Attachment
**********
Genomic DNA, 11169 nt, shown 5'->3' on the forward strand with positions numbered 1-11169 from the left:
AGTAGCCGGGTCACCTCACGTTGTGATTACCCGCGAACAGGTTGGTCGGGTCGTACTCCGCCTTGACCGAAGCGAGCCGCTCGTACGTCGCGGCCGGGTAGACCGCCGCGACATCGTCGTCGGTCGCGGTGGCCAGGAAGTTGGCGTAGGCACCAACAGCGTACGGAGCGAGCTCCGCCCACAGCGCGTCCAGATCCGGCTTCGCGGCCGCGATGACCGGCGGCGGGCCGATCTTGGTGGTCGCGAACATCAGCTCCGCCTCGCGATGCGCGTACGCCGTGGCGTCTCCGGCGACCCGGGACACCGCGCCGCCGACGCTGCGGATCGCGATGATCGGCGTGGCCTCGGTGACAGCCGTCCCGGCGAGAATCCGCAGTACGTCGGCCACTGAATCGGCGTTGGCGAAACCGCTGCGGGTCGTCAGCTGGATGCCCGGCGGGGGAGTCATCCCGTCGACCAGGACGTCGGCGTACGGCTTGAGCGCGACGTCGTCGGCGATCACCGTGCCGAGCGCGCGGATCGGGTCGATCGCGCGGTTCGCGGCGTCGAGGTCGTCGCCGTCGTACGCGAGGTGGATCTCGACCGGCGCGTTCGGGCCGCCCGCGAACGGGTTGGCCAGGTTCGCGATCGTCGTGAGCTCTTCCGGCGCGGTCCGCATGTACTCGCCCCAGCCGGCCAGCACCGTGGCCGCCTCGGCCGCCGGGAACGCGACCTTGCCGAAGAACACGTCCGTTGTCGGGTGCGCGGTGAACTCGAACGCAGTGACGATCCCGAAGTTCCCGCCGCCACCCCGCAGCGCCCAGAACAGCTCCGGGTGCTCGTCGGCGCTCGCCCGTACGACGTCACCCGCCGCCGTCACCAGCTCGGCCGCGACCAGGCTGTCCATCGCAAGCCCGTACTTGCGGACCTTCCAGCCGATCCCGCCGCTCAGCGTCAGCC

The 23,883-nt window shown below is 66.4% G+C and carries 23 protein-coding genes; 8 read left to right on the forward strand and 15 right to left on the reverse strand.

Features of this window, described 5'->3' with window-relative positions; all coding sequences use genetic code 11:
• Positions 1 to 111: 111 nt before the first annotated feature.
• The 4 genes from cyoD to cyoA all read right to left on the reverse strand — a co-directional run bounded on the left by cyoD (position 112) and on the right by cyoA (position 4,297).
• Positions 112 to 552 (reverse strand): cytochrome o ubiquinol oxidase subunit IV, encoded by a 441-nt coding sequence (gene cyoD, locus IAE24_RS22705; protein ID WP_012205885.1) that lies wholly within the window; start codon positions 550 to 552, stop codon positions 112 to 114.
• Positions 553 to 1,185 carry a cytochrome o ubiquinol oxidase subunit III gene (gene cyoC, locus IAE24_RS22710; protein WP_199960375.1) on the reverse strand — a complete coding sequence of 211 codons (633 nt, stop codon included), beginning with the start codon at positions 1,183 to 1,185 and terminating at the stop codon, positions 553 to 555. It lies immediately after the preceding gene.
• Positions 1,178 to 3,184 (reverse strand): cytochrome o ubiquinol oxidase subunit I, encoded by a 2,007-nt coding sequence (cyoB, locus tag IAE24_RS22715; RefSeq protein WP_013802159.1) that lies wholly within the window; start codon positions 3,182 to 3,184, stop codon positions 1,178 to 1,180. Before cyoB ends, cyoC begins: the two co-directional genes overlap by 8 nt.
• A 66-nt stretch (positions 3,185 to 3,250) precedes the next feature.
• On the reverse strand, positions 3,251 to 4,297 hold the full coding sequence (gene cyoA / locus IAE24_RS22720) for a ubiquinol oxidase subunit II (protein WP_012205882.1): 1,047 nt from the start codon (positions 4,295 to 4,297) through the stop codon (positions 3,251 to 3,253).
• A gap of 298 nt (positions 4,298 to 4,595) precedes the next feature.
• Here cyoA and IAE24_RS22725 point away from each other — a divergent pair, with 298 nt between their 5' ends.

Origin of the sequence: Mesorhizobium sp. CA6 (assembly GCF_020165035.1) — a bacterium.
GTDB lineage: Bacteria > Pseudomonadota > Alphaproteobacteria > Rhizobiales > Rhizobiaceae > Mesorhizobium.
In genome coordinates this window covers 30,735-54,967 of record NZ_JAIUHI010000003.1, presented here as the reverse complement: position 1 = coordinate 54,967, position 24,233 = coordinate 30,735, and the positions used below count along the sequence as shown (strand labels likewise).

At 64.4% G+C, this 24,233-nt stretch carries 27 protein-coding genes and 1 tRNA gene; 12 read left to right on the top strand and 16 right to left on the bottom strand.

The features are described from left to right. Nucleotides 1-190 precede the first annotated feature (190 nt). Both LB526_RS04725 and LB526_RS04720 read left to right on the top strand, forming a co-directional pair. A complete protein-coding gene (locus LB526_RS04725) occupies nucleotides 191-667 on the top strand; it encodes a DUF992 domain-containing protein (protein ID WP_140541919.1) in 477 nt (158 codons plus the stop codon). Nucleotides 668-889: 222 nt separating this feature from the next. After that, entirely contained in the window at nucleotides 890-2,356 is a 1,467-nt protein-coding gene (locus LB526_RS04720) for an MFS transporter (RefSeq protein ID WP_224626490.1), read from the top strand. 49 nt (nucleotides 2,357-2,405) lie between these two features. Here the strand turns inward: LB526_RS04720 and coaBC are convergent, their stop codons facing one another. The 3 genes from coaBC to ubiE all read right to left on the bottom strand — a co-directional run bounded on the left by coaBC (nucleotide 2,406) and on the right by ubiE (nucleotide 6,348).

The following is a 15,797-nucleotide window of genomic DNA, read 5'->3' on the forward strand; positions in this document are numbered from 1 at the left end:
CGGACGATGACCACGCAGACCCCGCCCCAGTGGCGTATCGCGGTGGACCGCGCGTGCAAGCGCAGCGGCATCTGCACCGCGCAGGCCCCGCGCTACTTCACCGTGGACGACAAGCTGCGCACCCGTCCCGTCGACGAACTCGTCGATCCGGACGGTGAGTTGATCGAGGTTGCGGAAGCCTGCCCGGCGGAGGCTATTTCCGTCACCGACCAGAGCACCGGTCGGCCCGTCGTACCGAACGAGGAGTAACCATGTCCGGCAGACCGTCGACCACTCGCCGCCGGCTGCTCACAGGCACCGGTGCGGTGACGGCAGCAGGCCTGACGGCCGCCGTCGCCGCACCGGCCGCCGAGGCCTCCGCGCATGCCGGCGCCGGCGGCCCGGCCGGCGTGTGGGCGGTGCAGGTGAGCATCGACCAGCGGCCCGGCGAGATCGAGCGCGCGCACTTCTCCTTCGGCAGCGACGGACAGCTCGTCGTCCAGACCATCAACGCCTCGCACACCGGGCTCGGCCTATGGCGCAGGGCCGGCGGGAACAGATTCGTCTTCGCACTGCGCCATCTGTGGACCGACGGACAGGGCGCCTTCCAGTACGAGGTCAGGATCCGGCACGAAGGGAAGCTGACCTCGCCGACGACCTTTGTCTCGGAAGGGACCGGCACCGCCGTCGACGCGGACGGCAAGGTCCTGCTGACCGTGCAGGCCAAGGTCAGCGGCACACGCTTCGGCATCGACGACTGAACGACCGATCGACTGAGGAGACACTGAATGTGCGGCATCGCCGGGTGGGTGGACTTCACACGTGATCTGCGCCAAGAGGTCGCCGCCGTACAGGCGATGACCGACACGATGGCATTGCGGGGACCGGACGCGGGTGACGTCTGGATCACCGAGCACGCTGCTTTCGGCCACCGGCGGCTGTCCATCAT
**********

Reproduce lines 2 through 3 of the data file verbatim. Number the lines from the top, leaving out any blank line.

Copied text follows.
AGTAGCCGGGTCACCTCACGTTGTGATTACCCGCGAACAGGTTGGTCGGGTCGTACTCCGCCTTGACCGAAGCGAGCCGCTCGTACGTCGCGGCCGGGTAGACCGCCGCGACATCGTCGTCGGTCGCGGTGGCCAGGAAGTTGGCGTAGGCACCAACAGCGTACGGAGCGAGCTCCGCCCACAGCGCGTCCAGATCCGGCTTCGCGGCCGCGATGACCGGCGGCGGGCCGATCTTGGTGGTCGCGAACATCAGCTCCGCCTCGCGATGCGCGTACGCCGTGGCGTCTCCGGCGACCCGGGACACCGCGCCGCCGACGCTGCGGATCGCGATGATCGGCGTGGCCTCGGTGACAGCCGTCCCGGCGAGAATCCGCAGTACGTCGGCCACTGAATCGGCGTTGGCGAAACCGCTGCGGGTCGTCAGCTGGATGCCCGGCGGGGGAGTCATCCCGTCGACCAGGACGTCGGCGTACGGCTTGAGCGCGACGTCGTCGGCGATCACCGTGCCGAGCGCGCGGATCGGGTCGATCGCGCGGTTCGCGGCGTCGAGGTCGTCGCCGTCGTACGCGAGGTGGATCTCGACCGGCGCGTTCGGGCCGCCCGCGAACGGGTTGGCCAGGTTCGCGATCGTCGTGAGCTCTTCCGGCGCGGTCCGCATGTACTCGCCCCAGCCGGCCAGCACCGTGGCCGCCTCGGCCGCCGGGAACGCGACCTTGCCGAAGAACACGTCCGTTGTCGGGTGCGCGGTGAACTCGAACGCAGTGACGATCCCGAAGTTCCCGCCGCCACCCCGCAGCGCCCAGAACAGCTCCGGGTGCTCGTCGGCGCTCGCCCGTACGACGTCACCCGCCGCCGTCACCAGCTCGGCCGCGACCAGGCTGTCCATCGCAAGCCCGTACTTGCGGACCTTCCAGCCGATCCCGCCGCTCAGCGTCAGCC

The 23,883-nt window shown below is 66.4% G+C and carries 23 protein-coding genes; 8 read left to right on the forward strand and 15 right to left on the reverse strand.